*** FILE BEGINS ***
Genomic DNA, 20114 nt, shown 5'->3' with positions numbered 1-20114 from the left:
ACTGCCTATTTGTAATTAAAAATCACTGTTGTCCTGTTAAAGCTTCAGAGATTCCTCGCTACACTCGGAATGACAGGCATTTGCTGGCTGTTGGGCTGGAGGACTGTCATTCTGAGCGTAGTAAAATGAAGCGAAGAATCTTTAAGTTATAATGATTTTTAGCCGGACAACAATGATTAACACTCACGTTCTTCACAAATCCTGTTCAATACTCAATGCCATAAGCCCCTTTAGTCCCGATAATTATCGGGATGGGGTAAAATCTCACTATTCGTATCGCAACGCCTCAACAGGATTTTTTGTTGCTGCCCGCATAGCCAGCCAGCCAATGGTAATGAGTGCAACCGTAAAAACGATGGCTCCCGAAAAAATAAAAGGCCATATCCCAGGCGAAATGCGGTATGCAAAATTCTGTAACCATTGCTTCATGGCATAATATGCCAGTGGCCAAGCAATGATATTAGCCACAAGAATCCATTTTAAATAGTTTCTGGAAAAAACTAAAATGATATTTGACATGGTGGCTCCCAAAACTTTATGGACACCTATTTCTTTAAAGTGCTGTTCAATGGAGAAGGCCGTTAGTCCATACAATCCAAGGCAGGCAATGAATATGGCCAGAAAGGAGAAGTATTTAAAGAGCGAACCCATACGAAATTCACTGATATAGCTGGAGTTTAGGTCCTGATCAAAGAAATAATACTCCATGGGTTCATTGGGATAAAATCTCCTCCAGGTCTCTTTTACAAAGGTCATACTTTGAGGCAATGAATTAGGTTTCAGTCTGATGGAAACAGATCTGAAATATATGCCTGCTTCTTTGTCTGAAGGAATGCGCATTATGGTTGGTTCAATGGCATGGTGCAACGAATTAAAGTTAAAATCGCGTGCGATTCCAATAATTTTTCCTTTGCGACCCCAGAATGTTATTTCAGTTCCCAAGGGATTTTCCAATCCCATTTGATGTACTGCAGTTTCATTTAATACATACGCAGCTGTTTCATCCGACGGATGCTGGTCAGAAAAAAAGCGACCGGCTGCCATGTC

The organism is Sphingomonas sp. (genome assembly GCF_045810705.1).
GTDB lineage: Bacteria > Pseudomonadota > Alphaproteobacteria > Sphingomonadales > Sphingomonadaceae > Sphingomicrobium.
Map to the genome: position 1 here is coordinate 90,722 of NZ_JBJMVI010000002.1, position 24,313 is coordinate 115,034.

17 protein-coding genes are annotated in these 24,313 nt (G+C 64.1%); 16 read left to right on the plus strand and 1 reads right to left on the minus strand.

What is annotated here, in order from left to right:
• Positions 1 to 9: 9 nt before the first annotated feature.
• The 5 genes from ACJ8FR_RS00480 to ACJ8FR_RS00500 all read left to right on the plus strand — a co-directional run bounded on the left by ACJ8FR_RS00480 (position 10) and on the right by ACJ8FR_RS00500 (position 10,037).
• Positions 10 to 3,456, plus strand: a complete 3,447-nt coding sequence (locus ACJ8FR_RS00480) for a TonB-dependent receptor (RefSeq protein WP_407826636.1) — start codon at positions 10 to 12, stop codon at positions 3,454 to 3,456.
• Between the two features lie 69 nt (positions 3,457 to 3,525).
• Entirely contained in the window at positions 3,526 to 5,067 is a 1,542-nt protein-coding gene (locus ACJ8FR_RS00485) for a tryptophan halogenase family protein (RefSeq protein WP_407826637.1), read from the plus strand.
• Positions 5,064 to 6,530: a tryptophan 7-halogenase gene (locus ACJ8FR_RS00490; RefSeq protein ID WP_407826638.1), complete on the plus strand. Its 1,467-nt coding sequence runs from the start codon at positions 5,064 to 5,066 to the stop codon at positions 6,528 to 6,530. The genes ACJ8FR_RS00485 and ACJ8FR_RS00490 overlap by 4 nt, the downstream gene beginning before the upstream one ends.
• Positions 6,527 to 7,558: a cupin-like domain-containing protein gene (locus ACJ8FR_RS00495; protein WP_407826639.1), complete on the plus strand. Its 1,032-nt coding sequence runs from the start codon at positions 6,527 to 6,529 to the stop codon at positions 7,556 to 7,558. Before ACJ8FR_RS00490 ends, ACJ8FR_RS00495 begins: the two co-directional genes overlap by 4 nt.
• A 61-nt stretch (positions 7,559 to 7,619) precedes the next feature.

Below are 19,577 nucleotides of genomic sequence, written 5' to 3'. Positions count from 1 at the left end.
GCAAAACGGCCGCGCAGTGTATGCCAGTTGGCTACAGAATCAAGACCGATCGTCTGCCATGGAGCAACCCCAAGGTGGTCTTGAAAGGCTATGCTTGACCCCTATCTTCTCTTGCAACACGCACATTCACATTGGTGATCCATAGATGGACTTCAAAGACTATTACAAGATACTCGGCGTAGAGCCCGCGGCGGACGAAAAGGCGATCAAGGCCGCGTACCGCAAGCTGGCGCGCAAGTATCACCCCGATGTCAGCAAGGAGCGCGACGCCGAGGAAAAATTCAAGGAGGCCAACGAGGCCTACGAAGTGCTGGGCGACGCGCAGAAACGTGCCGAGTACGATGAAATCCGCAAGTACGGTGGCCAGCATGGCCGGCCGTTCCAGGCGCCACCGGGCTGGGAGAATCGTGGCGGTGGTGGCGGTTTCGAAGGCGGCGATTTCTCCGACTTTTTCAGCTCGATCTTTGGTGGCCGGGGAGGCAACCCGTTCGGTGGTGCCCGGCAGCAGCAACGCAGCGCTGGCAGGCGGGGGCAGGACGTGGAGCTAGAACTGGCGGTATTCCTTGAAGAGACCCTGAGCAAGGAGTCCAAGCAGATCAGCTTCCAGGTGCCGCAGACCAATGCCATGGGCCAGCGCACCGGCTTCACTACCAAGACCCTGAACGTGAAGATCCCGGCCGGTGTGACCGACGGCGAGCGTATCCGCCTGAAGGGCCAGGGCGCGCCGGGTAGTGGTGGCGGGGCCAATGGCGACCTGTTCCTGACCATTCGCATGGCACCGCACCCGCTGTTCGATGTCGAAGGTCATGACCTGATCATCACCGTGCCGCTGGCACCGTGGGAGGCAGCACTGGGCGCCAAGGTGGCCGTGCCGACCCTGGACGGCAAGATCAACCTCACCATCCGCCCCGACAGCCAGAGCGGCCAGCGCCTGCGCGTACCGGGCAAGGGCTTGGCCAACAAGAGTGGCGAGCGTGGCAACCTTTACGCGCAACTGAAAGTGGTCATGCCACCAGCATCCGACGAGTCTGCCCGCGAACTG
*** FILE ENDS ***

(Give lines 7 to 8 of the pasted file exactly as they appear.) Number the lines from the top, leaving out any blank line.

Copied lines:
What is annotated here, in order from left to right:
• Positions 1 to 9: 9 nt before the first annotated feature.